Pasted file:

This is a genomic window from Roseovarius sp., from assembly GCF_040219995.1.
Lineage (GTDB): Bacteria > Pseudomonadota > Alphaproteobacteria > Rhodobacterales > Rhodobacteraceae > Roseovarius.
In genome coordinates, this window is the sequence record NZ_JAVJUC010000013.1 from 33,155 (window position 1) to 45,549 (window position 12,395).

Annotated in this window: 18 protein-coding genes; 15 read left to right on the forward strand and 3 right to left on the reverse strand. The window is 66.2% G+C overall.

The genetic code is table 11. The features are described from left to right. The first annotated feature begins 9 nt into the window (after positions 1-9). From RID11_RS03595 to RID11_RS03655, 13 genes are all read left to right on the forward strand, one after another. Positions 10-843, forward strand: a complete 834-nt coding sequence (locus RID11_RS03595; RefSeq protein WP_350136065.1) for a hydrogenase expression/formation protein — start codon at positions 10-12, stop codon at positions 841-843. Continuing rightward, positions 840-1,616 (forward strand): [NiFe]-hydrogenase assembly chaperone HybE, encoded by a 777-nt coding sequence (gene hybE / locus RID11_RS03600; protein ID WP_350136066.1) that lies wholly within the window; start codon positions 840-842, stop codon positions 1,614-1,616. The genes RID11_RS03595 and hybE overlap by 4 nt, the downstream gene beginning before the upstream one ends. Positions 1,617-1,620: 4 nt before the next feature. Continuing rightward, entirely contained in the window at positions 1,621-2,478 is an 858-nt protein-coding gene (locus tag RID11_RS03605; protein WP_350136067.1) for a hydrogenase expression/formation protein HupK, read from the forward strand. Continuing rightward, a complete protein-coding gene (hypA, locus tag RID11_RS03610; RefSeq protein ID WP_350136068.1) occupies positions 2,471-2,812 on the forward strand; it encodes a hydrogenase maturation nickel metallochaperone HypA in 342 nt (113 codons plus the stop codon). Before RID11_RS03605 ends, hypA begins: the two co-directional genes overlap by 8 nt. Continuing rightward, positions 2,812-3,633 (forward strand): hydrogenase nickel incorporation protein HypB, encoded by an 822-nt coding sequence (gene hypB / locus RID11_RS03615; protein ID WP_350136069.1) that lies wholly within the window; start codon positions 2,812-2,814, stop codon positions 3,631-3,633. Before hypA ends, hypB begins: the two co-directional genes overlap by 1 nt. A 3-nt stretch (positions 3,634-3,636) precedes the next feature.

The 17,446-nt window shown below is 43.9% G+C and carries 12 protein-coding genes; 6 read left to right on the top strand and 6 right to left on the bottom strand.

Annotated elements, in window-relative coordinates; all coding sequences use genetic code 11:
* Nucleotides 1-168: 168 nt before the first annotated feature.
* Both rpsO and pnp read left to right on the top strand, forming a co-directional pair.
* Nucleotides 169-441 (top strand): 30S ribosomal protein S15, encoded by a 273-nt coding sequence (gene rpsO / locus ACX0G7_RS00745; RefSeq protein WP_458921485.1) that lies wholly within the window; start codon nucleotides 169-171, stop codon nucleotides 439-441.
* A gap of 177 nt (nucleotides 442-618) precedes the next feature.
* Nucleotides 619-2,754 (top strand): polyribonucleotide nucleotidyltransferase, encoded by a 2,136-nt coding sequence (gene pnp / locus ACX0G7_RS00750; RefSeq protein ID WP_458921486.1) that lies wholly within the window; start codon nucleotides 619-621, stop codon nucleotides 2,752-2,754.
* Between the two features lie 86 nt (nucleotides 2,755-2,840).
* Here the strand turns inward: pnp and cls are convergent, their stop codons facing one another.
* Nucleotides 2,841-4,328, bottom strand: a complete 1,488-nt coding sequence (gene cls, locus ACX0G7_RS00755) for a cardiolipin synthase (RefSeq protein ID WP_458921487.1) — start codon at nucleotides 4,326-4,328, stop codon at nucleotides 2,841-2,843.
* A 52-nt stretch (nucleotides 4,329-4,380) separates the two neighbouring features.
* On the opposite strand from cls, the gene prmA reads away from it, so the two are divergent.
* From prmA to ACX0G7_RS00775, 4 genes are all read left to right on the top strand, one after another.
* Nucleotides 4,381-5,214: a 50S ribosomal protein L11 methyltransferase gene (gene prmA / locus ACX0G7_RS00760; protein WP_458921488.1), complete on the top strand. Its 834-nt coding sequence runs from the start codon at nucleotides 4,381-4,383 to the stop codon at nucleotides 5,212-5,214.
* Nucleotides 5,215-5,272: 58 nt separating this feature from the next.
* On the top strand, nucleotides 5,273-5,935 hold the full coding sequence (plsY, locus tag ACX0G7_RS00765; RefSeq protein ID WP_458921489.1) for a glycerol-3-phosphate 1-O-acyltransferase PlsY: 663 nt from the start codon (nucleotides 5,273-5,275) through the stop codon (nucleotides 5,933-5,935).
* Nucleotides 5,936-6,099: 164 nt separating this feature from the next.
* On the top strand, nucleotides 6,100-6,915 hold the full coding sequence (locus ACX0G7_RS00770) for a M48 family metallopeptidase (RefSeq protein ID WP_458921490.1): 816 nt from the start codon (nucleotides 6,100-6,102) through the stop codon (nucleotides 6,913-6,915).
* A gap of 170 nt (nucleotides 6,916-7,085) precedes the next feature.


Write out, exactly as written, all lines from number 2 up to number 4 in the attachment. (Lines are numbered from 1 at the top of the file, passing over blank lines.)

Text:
Lineage (GTDB): Bacteria > Pseudomonadota > Alphaproteobacteria > Rhodobacterales > Rhodobacteraceae > Roseovarius.
In genome coordinates, this window is the sequence record NZ_JAVJUC010000013.1 from 33,155 (window position 1) to 45,549 (window position 12,395).

Annotated in this window: 18 protein-coding genes; 15 read left to right on the forward strand and 3 right to left on the reverse strand. The window is 66.2% G+C overall.